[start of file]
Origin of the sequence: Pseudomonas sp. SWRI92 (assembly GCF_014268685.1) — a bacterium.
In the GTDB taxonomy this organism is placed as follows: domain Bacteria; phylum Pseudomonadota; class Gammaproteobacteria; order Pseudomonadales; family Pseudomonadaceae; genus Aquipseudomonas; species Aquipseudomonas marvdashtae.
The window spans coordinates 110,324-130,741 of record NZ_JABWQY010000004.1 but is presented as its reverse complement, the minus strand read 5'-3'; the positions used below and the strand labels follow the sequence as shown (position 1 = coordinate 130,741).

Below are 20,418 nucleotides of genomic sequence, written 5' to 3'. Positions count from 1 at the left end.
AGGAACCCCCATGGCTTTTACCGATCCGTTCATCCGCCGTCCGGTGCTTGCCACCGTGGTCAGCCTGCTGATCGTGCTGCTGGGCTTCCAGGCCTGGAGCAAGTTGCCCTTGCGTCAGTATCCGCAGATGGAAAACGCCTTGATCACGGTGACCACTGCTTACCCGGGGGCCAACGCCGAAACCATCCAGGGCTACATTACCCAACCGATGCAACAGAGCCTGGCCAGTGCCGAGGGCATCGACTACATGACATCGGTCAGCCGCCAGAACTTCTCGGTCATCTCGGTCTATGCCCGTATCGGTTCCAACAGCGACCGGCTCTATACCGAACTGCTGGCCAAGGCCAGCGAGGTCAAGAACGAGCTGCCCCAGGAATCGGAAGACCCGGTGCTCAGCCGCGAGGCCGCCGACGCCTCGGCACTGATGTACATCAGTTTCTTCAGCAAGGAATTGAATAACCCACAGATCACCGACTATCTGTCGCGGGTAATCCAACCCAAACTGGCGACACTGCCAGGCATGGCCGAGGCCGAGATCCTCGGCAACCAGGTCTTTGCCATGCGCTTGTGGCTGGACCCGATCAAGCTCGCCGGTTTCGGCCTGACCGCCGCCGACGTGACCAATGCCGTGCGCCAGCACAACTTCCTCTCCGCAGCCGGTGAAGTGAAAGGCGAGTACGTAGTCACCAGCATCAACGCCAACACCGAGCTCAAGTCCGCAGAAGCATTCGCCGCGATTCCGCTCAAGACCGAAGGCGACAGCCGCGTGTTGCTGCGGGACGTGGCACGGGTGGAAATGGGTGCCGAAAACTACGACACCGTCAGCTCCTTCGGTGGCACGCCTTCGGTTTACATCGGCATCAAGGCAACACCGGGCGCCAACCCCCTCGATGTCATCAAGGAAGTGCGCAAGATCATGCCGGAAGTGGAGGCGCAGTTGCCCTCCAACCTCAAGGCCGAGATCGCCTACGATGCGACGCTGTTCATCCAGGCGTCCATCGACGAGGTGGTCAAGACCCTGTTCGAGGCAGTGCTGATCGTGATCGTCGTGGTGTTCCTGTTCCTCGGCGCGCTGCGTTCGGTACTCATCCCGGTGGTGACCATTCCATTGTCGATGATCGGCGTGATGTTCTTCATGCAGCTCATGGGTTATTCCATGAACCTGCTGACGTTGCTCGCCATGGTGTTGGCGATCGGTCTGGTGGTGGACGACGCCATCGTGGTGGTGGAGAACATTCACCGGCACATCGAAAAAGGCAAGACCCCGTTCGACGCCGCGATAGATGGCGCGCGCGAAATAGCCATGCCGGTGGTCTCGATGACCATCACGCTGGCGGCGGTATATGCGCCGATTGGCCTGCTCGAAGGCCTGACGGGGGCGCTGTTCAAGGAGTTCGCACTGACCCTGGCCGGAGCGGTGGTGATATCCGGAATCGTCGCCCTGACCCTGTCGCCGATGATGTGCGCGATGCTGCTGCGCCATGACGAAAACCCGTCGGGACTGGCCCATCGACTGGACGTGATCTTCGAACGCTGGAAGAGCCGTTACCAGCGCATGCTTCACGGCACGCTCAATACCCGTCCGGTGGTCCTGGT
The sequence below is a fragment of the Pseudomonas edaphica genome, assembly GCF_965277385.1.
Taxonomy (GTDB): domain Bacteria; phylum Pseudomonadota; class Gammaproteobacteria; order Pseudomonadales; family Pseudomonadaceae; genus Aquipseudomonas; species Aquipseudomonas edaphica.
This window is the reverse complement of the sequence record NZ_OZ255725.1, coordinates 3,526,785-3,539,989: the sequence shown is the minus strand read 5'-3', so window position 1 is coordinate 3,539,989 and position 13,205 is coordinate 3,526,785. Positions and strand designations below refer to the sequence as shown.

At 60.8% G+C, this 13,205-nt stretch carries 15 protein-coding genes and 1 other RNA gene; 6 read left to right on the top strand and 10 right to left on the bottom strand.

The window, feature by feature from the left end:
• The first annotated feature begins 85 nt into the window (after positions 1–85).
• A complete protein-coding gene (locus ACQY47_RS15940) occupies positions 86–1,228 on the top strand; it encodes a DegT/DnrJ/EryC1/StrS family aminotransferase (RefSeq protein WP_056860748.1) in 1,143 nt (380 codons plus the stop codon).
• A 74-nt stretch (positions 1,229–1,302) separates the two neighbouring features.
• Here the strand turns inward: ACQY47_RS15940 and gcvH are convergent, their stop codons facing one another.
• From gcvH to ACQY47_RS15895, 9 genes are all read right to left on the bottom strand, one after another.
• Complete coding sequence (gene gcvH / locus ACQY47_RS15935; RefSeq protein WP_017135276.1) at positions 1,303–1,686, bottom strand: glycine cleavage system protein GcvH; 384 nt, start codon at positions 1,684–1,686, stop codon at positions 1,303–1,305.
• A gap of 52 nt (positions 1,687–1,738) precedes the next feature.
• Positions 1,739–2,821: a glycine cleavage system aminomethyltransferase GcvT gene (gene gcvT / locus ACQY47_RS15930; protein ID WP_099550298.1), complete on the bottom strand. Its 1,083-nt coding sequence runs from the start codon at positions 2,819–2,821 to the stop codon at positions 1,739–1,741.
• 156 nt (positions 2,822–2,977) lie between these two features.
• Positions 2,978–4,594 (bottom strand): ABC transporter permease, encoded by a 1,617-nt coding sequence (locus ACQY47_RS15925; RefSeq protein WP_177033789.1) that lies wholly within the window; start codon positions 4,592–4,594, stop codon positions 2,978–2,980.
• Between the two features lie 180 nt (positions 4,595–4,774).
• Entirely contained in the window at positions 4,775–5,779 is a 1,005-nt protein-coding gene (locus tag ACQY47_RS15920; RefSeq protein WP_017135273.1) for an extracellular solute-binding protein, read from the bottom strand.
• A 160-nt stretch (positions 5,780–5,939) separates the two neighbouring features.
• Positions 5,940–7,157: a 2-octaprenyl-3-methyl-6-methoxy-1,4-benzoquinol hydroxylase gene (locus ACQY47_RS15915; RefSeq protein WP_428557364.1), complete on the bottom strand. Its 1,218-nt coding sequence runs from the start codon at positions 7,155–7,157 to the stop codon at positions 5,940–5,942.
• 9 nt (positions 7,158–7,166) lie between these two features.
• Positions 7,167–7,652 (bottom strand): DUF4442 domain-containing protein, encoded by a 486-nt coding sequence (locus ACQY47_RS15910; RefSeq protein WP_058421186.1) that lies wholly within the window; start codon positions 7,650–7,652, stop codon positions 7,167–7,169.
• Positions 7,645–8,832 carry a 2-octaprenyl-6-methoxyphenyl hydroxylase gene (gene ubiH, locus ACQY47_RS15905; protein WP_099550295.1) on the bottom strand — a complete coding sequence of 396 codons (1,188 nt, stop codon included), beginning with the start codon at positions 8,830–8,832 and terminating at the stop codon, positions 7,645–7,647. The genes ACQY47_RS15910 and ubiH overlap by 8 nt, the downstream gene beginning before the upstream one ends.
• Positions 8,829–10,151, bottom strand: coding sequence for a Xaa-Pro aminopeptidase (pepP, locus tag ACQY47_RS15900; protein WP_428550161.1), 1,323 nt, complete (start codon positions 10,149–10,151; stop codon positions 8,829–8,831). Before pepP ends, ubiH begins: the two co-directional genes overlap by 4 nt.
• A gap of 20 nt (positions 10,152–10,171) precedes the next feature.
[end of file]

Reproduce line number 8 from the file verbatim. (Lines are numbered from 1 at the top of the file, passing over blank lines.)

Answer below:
This window is the reverse complement of the sequence record NZ_OZ255725.1, coordinates 3,526,785-3,539,989: the sequence shown is the minus strand read 5'-3', so window position 1 is coordinate 3,539,989 and position 13,205 is coordinate 3,526,785. Positions and strand designations below refer to the sequence as shown.